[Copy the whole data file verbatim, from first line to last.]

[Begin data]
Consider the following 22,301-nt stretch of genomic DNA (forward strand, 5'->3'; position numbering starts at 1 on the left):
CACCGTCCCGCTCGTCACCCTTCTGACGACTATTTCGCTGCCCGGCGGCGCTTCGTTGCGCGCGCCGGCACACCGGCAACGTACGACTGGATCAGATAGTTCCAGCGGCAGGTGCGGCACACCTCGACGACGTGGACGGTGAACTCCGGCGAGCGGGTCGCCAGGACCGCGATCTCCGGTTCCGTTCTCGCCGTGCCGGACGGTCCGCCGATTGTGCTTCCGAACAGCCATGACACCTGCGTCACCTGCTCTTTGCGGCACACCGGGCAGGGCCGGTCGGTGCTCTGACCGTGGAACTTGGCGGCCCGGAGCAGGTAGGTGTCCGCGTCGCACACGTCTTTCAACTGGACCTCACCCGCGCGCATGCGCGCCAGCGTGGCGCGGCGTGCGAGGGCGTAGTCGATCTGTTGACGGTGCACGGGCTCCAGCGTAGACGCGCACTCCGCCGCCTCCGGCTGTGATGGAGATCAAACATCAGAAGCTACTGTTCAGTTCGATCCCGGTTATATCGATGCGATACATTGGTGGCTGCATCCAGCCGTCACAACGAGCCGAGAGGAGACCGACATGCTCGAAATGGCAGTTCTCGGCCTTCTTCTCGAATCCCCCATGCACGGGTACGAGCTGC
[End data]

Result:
Consider the following 22,301-nt stretch of genomic DNA (forward strand, 5'->3'; position numbering starts at 1 on the left):
CACCGTCCCGCTCGTCACCCTTCTGACGACTATTTCGCTGCCCGGCGGCGCTTCGTTGCGCGCGCCGGCACACCGGCAACGTACGACTGGATCAGATAGTTCCAGCGGCAGGTGCGGCACACCTCGACGACGTGGACGGTGAACTCCGGCGAGCGGGTCGCCAGGACCGCGATCTCCGGTTCCGTTCTCGCCGTGCCGGACGGTCCGCCGATTGTGCTTCCGAACAGCCATGACACCTGCGTCACCTGCTCTTTGCGGCACACCGGGCAGGGCCGGTCGGTGCTCTGACCGTGGAACTTGGCGGCCCGGAGCAGGTAGGTGTCCGCGTCGCACACGTCTTTCAACTGGACCTCACCCGCGCGCATGCGCGCCAGCGTGGCGCGGCGTGCGAGGGCGTAGTCGATCTGTTGACGGTGCACGGGCTCCAGCGTAGACGCGCACTCCGCCGCCTCCGGCTGTGATGGAGATCAAACATCAGAAGCTACTGTTCAGTTCGATCCCGGTTATATCGATGCGATACATTGGTGGCTGCATCCAGCCGTCACAACGAGCCGAGAGGAGACCGACATGCTCGAAATGGCAGTTCTCGGCCTTCTTCTCGAATCCCCCATGCACGGGTACGAGCTGC